Pesto will keep in the fridge about one week, or in the freezer about 3-4 months.

tomato poetry

For you, my friends, three haiku and a recipe.


college girlfriend night
hand-made pasta, fresh red sauce
extra basil, of course


sun is setting soon
boats moored at lake nokomis
perfect summer night
my newest toy
an “ergonomic” edger
the DVD helped

Lauren’s Marinara Sauce
Makes about 6 servings

8-9 medium or 6-7 large tomatoes
half a large white onion, chopped
2-3 cloves garlic, crushed and minced
two generous handfuls of basil, coarsely chopped
olive oil
kosher salt
large bowl of ice water
1. Boil a large pot of water; add tomatoes to boiling water and pull out when skins pop (time may vary for each tomato). Transfer to cold water and peel skin. Allow tomatoes to continue to cool.
2. Saute onions and garlic in olive oil in a medium saucepan until translucent.
3. Chop tomatoes and add to saucepan, including seeds and juice.
4. Drizzle with olive oil and cook over medium-high heat for about 10 minutes (until some of the liquid in the pan has evaporated).
5. Simmer on low until ready to serve; shortly before serving, stir in basil and salt. Garnish with fresh parmesan cheese.
Serve over hand-made pasta and with a salad of arugula, watermelon, feta cheese and balsamic vinegar for an excellent summer meal 😉

Visitors + a new recipe

I’ve had a number of lovely visitors lately … Friends from high school and college, and coincidentally, most are currently living in Massachusetts. One dear friend has a number of food sensitivities, which gave me the chance to try some new recipes 🙂 A pork and blackberry chutney recipe I found in Everyday Food by Martha Stewart was particularly yummy.

Garden and house projects have been keeping me busy when I haven’t been traveling. Lots of good posts saved up … Stay tuned.


brunch for twelve and a costco christmas tree

It might be almost Christmas, but I’m still catching up from Thanksgiving-time. The highlight of which was discovering that my house can accommodate exactly twelve people, maximum, for a sit-down meal.

If momma hadn’t invited half the family for Thanksgiving brunch, I never would have tried it. Seemed like a crazy idea to me. But it worked! We moved the big dining room table toward the stairs, and set up the folding table near the window. I had to move the side table out of the window nook to make room, but it came in handy as a beverage station behind the couch.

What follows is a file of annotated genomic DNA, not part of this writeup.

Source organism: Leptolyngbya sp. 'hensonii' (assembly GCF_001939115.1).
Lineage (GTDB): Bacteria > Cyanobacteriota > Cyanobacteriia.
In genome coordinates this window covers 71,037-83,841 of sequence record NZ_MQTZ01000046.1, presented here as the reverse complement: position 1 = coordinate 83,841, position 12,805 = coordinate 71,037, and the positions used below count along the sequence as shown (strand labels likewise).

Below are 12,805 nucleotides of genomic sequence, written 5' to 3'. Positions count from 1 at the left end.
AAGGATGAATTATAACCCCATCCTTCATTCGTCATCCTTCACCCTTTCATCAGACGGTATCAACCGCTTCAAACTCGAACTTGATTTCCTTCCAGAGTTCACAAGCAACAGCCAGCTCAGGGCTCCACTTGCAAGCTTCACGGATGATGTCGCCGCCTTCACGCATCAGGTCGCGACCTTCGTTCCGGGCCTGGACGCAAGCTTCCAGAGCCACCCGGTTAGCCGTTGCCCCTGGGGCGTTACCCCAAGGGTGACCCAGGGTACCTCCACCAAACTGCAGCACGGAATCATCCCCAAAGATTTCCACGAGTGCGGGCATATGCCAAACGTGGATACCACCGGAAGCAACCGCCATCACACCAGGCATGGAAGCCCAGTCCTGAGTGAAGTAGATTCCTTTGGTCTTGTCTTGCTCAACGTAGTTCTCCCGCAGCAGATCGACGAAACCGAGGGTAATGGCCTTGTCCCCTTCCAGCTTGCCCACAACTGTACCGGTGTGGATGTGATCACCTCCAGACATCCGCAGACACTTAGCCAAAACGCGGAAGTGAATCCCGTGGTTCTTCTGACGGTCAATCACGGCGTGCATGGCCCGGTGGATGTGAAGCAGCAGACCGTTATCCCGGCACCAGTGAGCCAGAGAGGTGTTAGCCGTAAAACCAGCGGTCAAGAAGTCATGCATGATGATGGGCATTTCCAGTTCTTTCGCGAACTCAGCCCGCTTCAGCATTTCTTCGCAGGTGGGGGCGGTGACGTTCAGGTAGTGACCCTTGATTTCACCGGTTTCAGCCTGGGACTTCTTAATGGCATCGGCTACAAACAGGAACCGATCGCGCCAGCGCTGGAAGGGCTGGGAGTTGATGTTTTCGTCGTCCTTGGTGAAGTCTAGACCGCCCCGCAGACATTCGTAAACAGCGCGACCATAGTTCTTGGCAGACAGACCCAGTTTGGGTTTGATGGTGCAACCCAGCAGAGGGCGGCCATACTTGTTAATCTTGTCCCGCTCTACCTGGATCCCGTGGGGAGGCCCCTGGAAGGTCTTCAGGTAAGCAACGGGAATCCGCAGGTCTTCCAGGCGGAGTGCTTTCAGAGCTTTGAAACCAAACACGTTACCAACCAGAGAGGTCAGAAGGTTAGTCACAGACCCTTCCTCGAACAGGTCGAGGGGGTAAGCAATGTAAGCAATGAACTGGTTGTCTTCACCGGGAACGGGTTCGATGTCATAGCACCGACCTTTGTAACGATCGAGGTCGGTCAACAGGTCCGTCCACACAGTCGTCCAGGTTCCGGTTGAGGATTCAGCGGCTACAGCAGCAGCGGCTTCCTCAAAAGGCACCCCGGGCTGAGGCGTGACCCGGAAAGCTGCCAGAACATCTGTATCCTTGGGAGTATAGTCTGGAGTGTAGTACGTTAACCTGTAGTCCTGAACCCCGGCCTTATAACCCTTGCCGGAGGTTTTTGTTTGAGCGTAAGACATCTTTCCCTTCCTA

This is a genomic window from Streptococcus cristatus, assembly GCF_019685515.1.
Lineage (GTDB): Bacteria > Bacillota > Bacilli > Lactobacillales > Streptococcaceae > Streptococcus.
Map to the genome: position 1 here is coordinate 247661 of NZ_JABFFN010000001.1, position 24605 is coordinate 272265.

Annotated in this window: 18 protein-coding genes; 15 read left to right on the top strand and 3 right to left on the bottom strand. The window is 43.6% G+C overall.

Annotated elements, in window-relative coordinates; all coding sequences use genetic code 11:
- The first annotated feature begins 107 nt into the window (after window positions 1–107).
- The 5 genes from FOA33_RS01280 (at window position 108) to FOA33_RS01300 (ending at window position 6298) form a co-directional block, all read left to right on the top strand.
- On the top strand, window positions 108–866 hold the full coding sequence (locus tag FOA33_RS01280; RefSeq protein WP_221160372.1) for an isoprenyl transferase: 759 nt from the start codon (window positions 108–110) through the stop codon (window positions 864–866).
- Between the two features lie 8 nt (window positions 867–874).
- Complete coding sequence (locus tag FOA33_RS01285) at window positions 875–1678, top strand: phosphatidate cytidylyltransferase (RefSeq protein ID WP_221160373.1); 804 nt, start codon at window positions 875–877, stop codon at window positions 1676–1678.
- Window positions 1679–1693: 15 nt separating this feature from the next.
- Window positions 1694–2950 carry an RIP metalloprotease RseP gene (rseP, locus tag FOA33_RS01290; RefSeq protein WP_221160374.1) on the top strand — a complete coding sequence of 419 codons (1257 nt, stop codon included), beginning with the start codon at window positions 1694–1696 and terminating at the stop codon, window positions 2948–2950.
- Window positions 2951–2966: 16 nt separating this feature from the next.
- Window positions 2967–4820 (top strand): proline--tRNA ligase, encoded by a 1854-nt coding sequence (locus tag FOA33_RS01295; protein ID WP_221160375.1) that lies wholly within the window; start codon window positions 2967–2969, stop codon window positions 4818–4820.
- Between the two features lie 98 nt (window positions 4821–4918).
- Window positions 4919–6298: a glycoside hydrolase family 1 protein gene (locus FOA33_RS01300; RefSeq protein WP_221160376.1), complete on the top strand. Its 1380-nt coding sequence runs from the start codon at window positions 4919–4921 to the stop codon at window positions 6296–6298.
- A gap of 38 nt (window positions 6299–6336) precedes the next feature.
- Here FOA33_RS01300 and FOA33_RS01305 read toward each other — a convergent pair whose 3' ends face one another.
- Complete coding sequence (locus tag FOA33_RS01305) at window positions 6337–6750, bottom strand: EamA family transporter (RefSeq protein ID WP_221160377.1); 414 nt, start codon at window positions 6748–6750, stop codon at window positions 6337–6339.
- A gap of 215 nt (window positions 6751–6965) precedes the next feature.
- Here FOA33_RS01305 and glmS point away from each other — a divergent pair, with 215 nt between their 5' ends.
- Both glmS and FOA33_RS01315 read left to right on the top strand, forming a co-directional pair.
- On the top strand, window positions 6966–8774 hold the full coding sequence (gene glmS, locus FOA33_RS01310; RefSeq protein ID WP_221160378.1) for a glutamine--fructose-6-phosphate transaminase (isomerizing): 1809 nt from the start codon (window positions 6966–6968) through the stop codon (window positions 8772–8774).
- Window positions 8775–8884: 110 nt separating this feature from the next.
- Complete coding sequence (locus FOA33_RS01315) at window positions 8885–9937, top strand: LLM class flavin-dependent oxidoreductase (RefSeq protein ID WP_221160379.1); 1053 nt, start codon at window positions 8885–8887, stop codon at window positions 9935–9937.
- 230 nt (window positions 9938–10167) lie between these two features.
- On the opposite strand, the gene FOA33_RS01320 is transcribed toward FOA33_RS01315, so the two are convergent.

Just two days later, the main floor went through another transformation. I wasn’t sure I was going to go all-out decorating for Christmas this year, since I’m sort of in and out a lot these days. But, we found a great deal on Christmas trees at Costco (8 foot pine for $30!!) so I relented and pulled out the ornaments and lights (and just a few nutcrackers).

When I left Minnesota the other day, there wasn’t any snow on the ground. So it didn’t make it so hard to come to California for the holiday. I sure hope there’s a few inches when I get back, even if it means I have to shovel!

Merry Christmas to you all, wherever you may be.


in visitor condition

The house is spic and span … perhaps cleaner than it has been in a long, long time, although I’m loathe to admit that. But tomorrow begins ten days of parents, aunts, cousins and friends descending upon the house for a variety of parties and visits. So I’ve been scrubbing for days. There are a few corners (especially in the basement) that aren’t as organized as I’d like them to be, but as of Saturday it’s all going to be as done as it can be.